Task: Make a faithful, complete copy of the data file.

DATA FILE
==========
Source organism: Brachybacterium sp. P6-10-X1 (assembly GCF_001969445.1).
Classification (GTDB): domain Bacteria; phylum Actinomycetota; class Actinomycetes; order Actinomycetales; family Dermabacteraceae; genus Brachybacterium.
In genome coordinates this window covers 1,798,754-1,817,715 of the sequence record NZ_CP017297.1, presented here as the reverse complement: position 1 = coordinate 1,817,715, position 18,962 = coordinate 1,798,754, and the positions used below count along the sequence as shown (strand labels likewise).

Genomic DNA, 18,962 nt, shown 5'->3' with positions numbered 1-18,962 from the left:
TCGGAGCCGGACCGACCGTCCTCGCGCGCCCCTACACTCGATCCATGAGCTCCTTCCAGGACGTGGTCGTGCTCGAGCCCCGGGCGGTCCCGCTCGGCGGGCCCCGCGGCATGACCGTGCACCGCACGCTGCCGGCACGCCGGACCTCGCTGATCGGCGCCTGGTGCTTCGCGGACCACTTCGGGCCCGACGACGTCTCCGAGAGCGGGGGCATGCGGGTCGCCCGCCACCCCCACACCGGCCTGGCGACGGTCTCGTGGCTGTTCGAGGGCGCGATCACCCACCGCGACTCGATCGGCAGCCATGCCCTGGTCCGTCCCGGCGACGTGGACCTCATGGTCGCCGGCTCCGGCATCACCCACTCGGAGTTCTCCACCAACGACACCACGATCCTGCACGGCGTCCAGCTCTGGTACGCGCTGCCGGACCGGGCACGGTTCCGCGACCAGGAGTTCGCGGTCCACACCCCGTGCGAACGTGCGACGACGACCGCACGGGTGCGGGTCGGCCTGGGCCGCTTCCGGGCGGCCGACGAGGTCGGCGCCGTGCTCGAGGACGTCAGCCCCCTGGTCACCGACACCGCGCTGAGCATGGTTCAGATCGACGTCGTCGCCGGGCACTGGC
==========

Source organism: Brachybacterium sp. P6-10-X1 (assembly GCF_001969445.1).
Classification (GTDB): domain Bacteria; phylum Actinomycetota; class Actinomycetes; order Actinomycetales; family Dermabacteraceae; genus Brachybacterium.
In genome coordinates this window covers 1,798,754-1,817,715 of the sequence record NZ_CP017297.1, presented here as the reverse complement: position 1 = coordinate 1,817,715, position 18,962 = coordinate 1,798,754, and the positions used below count along the sequence as shown (strand labels likewise).

Genomic DNA, 18,962 nt, shown 5'->3' with positions numbered 1-18,962 from the left:
TCGGAGCCGGACCGACCGTCCTCGCGCGCCCCTACACTCGATCCATGAGCTCCTTCCAGGACGTGGTCGTGCTCGAGCCCCGGGCGGTCCCGCTCGGCGGGCCCCGCGGCATGACCGTGCACCGCACGCTGCCGGCACGCCGGACCTCGCTGATCGGCGCCTGGTGCTTCGCGGACCACTTCGGGCCCGACGACGTCTCCGAGAGCGGGGGCATGCGGGTCGCCCGCCACCCCCACACCGGCCTGGCGACGGTCTCGTGGCTGTTCGAGGGCGCGATCACCCACCGCGACTCGATCGGCAGCCATGCCCTGGTCCGTCCCGGCGACGTGGACCTCATGGTCGCCGGCTCCGGCATCACCCACTCGGAGTTCTCCACCAACGACACCACGATCCTGCACGGCGTCCAGCTCTGGTACGCGCTGCCGGACCGGGCACGGTTCCGCGACCAGGAGTTCGCGGTCCACACCCCGTGCGAACGTGCGACGACGACCGCACGGGTGCGGGTCGGCCTGGGCCGCTTCCGGGCGGCCGACGAGGTCGGCGCCGTGCTCGAGGACGTCAGCCCCCTGGTCACCGACACCGCGCTGAGCATGGTTCAGATCGACGTCGTCGCCGGGCACTGGC